Union Square was once the focus of pro-Union Army rallies. San Francisco named the plaza to commemorate the demonstrations in support of the federal troops. The one-block square lends its name to the surrounding neighborhood. The community is bounded by Chinatown, SoMa, Nob Hill, the Tenderloin and the historic French Quarter. Union Square has the largest concentration of shops, galleries, eateries, hotels and performance venues in the western United States.
Foodies can sample ethnic cuisine inspired by kitchens from around the planet. Italian, Mexican and Japanese restaurants are perennial favorites but Pan-Asian-Californian, Cambodian, French and Vietnamese are wonderful choices as well. Union Square restaurants offer budget-conscious selections, fine dining experiences and everything in between. Union Square nightlife includes establishments that feature the allure of a prohibition era speakeasy, where big bands can still swing and the beat of modern techno music draws crowds.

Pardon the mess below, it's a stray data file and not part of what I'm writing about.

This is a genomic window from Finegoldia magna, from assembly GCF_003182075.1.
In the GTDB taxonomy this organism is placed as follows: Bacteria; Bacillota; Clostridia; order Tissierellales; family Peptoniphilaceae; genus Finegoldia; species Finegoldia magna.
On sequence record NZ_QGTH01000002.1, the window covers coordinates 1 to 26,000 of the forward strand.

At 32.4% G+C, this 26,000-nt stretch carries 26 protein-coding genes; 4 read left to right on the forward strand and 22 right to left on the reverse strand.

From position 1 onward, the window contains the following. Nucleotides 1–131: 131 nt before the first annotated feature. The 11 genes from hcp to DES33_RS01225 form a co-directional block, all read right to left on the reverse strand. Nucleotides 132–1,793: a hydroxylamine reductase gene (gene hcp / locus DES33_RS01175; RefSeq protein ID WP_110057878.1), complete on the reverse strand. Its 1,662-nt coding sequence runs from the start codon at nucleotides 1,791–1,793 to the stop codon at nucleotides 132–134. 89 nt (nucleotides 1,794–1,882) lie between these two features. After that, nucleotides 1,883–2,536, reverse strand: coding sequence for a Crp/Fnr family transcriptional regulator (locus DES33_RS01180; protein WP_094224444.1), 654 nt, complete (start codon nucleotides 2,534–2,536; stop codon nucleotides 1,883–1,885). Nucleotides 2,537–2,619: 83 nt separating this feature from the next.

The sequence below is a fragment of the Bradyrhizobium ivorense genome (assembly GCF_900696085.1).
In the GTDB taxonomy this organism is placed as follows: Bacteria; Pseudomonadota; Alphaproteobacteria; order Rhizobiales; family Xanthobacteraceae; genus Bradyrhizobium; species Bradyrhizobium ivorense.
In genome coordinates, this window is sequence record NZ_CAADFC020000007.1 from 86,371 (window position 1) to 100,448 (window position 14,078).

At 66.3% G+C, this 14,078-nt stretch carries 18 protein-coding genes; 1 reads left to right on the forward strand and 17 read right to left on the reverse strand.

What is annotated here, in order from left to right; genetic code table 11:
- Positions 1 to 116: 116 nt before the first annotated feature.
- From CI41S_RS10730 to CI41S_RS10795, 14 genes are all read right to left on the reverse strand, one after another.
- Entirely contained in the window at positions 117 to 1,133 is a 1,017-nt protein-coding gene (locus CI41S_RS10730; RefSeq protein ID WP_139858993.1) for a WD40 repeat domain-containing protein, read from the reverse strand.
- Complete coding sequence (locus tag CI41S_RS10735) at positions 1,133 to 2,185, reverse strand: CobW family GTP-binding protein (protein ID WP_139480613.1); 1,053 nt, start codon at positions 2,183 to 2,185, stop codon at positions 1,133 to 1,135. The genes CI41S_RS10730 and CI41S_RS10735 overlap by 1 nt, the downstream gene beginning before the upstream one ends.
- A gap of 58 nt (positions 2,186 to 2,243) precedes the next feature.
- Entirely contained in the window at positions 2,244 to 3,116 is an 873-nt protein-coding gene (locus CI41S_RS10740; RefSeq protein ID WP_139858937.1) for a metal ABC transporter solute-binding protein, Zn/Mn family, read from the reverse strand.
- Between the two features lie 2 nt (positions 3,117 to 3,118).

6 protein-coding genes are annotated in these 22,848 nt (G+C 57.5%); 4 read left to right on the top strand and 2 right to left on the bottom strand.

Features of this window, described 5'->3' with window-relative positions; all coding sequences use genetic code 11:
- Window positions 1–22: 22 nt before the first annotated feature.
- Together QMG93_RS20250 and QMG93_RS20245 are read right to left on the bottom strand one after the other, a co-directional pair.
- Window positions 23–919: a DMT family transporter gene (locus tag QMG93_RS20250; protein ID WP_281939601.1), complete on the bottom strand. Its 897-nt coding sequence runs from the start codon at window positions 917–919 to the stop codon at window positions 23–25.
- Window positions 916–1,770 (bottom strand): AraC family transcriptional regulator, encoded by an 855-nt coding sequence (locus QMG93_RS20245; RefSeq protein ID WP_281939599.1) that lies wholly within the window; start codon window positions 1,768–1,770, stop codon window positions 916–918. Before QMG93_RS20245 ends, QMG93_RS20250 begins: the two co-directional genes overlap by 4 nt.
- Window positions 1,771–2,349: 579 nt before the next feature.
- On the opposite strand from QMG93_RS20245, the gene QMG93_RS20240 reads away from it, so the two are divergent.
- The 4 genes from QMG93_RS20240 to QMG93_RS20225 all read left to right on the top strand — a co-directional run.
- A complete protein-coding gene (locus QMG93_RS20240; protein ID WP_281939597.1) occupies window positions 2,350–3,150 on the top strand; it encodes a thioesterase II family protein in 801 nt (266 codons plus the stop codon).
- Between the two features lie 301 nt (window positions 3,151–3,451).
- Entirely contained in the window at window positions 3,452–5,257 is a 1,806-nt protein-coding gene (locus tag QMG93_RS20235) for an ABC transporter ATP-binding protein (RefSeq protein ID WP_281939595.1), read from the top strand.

Shoppers will discover a wide range of shops and boutiques that sell the latest in clothing, shoes, jewelry and electronics. High-end stores include Tiffany & Co., Goyard, Armani, De Beers, Prada and In Fiore, a San Francisco company that customizes beauty products. Opened in 1904, the St. Francis is the only hotel on the plaza. The property was established as an investment for the minor children of Charles Crocker, an entrepreneur who helped build the Central Pacific Railroad.
San Franciscans gather on the square to celebrate their love for cable cars during the annual bell ringing competition. The plaza is the backdrop for festivities holidays when the community honors the heritage and contribution of citizens from around the world. Two cable car lines, including the historic F Market streetcar, serve the neighborhood.